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Can I really trust the Bible? And other questions about Scripture, truth, and how God speaks

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Barry Cooper

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Can I really trust the Bible? And other questions about Scripture, truth, and how God speaks © Barry Cooper/The Good Book Company, 2014 Published by The Good Book Company Tel (UK): 0333 123 0880 Tel (North America): (1) 866 244 2165 International: +44 (0) 208 942 0880 Email (UK): Email (North America): Websites UK & Europe: North America: Australia: New Zealand: Unless otherwise indicated, Scripture quotations are from The Holy Bible, New International Version, NIV Copyright © 1973, 1978, 1984, 2011 by Biblica, Inc. Used by permission. All rights reserved worldwide. All rights reserved. Except as may be permitted by the Copyright Act, no part of this publication may be reproduced in any form or by any means without prior permission from the publisher. ISBN: 9781909559134 Printed in the UK by CPI Bookmarque Design by André Parker

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Contents 1







Does the Bible claim to be God’s word? The world, the word, and what Jesus thought of the Bible


Does the Bible claim to be God’s word? The word, the Word, and the rightness of writing


Does the Bible seem to be God’s word? Consistency, conspiracies and corruptions


Does the Bible seem to be God’s word? Canon, contradictions and criticisms


Does the Bible prove to be God’s word? Tasting, seeing, and the sweetness of Scripture


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For Graham Cooper

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he Bible is full of wonderful stories. Like, amazing stories. And there’s lots of wisdom in it. But some of it is very weird…

And most of it is very outdated.” New Delhi, India, 1991. As he spoke, he smiled at me in a patient, good-natured way, the way someone might smile at a two-year-old trying to access voicemail on an iPhone. “Then there are the miracles, which you have to take with a B-I-G pinch of salt. Plus obviously it’s been corrupted over time as it’s been passed on. So I just think people should take what’s helpful, and not get so hung up on it.” When the conversation began, I would’ve described myself as a Christian. Midway through, I was reeling. Now that it was over, I knew I wasn’t a Christian at all.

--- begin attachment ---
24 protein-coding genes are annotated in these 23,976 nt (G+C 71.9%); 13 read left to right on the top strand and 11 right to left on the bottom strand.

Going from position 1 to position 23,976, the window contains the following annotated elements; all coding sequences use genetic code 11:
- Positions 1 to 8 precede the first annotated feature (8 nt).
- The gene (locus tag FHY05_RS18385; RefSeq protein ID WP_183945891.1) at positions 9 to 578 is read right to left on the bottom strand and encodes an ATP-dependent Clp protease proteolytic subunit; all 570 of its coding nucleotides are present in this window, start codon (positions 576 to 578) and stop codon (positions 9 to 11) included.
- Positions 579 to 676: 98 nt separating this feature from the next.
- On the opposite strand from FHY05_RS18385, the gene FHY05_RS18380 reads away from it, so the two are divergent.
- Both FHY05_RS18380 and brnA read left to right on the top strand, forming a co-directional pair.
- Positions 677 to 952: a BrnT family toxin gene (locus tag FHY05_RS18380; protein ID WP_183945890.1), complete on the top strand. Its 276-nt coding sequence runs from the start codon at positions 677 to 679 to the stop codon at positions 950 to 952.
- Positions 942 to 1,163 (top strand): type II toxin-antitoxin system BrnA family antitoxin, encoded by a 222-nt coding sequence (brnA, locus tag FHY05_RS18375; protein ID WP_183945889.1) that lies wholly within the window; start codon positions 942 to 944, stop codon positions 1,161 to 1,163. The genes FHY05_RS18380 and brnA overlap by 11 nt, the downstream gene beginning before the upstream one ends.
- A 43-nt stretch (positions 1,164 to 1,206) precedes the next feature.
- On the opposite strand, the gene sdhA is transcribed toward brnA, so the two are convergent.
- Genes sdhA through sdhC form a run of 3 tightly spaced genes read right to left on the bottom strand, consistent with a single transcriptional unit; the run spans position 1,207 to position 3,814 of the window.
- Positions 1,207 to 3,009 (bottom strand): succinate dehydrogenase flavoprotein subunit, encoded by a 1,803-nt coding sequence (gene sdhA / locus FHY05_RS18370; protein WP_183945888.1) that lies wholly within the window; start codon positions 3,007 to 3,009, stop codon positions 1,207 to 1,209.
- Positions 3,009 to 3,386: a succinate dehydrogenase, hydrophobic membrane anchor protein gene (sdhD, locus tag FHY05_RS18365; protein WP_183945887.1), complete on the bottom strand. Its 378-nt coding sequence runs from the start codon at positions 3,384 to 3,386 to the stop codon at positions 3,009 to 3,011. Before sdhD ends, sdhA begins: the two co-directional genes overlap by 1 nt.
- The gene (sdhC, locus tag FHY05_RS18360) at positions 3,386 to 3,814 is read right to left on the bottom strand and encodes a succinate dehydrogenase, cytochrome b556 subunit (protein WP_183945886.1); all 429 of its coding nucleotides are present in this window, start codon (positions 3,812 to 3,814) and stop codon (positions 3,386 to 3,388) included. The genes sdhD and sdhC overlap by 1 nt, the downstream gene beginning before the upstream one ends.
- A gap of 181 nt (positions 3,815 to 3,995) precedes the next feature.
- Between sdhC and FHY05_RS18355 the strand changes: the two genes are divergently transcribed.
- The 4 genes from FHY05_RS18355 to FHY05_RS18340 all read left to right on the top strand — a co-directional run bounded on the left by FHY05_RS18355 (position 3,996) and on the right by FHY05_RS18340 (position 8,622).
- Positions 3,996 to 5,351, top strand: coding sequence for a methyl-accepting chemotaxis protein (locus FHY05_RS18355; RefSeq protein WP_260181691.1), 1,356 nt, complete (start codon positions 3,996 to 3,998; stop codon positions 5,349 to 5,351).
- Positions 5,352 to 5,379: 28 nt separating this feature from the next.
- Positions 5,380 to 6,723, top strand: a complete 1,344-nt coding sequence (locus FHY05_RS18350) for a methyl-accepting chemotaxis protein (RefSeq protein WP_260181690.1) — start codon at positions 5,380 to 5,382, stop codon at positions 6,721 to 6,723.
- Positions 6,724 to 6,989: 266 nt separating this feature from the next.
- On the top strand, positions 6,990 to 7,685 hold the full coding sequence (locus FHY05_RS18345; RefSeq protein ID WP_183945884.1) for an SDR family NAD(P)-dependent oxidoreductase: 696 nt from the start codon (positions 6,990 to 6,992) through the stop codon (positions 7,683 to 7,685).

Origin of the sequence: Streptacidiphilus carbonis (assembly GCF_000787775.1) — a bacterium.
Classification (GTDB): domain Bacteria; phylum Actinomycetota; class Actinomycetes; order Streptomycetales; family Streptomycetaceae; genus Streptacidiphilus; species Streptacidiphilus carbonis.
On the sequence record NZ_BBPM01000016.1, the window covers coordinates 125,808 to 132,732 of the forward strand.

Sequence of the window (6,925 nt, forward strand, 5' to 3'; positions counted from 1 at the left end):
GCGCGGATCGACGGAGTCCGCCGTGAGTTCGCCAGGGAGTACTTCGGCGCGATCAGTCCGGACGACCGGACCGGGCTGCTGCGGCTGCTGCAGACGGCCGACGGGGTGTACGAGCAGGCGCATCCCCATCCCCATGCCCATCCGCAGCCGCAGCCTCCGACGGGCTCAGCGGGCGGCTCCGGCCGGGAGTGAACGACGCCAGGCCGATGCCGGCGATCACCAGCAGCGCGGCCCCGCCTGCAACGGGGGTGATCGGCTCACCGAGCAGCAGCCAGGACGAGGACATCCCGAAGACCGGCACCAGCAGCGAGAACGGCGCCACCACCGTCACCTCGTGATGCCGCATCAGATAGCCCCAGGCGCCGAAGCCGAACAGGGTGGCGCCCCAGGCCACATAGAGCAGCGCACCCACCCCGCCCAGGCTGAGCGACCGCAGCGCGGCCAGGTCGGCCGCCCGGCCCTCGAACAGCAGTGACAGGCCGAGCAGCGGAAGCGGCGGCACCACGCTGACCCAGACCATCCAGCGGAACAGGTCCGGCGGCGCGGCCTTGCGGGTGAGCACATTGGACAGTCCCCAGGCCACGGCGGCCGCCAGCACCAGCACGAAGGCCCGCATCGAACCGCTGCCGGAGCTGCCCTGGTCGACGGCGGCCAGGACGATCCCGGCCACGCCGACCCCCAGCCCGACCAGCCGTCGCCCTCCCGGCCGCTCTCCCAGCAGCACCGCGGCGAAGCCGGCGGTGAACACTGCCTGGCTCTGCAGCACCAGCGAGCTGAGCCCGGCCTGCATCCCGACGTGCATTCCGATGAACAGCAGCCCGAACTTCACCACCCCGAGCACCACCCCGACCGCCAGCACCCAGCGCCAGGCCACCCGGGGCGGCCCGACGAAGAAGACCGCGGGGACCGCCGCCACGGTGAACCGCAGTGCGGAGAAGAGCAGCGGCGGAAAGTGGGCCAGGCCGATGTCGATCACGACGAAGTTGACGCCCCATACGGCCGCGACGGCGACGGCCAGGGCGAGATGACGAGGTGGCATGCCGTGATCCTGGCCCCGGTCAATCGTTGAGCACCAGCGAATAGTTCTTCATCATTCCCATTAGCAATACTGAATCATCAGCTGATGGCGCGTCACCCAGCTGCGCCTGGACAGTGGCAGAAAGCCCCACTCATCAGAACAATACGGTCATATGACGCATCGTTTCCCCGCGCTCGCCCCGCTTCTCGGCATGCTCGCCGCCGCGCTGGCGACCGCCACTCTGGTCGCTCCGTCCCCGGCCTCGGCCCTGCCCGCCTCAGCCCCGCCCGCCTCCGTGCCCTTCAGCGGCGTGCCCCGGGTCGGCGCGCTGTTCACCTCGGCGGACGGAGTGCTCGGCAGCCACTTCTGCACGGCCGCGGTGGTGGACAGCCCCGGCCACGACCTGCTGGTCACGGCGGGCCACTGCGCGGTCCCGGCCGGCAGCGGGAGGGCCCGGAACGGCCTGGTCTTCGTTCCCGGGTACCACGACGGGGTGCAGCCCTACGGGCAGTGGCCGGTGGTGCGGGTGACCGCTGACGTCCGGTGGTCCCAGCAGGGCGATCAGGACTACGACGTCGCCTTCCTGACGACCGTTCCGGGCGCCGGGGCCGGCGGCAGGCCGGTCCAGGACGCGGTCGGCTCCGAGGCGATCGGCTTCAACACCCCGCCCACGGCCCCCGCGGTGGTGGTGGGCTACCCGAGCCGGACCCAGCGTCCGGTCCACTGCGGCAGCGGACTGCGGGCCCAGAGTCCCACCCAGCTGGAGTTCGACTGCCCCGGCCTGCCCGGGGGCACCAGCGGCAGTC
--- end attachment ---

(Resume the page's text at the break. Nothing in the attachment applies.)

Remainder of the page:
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Here was one of the most intelligent, likeable people I’d ever met. And he’d reached the conclusion that intelligent, likeable people just did not trust the Bible. At breakfast the next morning, I was told there’d been an earthquake during the night. Apparently, I’d slept right through it. But those questions … I was still shaking from those questions. Can you really trust the Bible? Can you be absolutely sure of this book you’re building your life on? Can you know for certain that it actually is God’s word? How can you know? Perhaps you remember Winnie-the-Pooh, the honeyobsessed bear who lived in Ashdown Forest. He faced a similar question. Here he is, staring at a jar, and wondering if he can be sure of what’s inside: It had HUNNY written on it, but, just to make sure, he took off the paper cover and looked at it, and it looked just like honey. “But you never can tell,” said Pooh. “I remember my uncle saying once that he had seen cheese just this colour.” So he put his tongue in, and took a large lick. “Yes,” he said, “it is. No doubt about that.” Pooh may have been a simple bear in profound danger of early-onset diabetes, but what if we were to approach the Bible in the same way he approached the honey? Like this: 1. Does the Bible claim to be God’s word? What does it say on the outside of the jar? Does the Bible have anything to say about itself? 6

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2. Does the Bible seem to be God’s word? What does it look like when we “take off the cover” and peer inside? Does the Bible look like something only God could have written? 3. Does the Bible prove to be God’s word? What does it taste like? Can we know, in our own personal experience, that the Bible really is God’s word? Over the next five chapters, I’ll try to answer those three questions. Whether you’re a Christian or not, I pray it’ll be helpful. And if by any chance you’re the young man from New Delhi: thank you, my friend. I hope we meet again.

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Chapter 1

Does the Bible claim to be God’s word? The world, the word, and what Jesus thought of the Bible


magine a sun-bleached, tropical shore. We’re standing there, enjoying the view. Suddenly, a man in a tuxedo staggers out of the surf and stops

in front of us. “Where do you think he’s come from?” I ask. “No idea”, you reply. “Maybe he’s a holidaymaker who’s fallen off a cruise liner”, I suggest. “Maybe he’s like, a really well-dressed pirate?” you also suggest. (We both laugh at this point.) “Huh”, we both shrug. “Guess we’ll never know.” And off we both go, leaving tuxedo man dripping onto the sand. Was it odd that it never occurred to either of us to ask the man himself where he was from? He might lie, of course. But if he’s standing there right in front of us,

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ready to speak, wouldn’t it be rude—and even a little foolish—to ignore what he has to say? So in that spirit, before we start guessing what the Bible is and where it’s come from, let’s ask the Bible itself: What do you claim to be?

What does the Old Testament claim to be? Open a Bible about halfway through. You should find yourself in the middle of a collection of songs called “Psalms”. Psalm 19 describes two ways in which God speaks to us: firstly through his world, and secondly through his word. First of all, the world: The heavens declare the glory of God; the skies proclaim the work of his hands. Day after day they pour forth speech; night after night they reveal knowledge. They have no speech, they use no words; no sound is heard from them. Yet their voice goes out into all the earth, their words to the ends of the world. Psalm 19 v 1-41 The writer is telling us that God “speaks” to the world, through the world. The beautiful things he has made “declare” his glory—his greatness, his kindness, his cre1

All Bible quotations are from the New International Version unless otherwise noted. (Why so many versions? More on this later.) If you’re unfamiliar with Bible references, the number before the “v” is the chapter, and the number after is the verse. So “Psalm 19 v 1-4” means the book of Psalms, chapter 19, verses 1 to 4.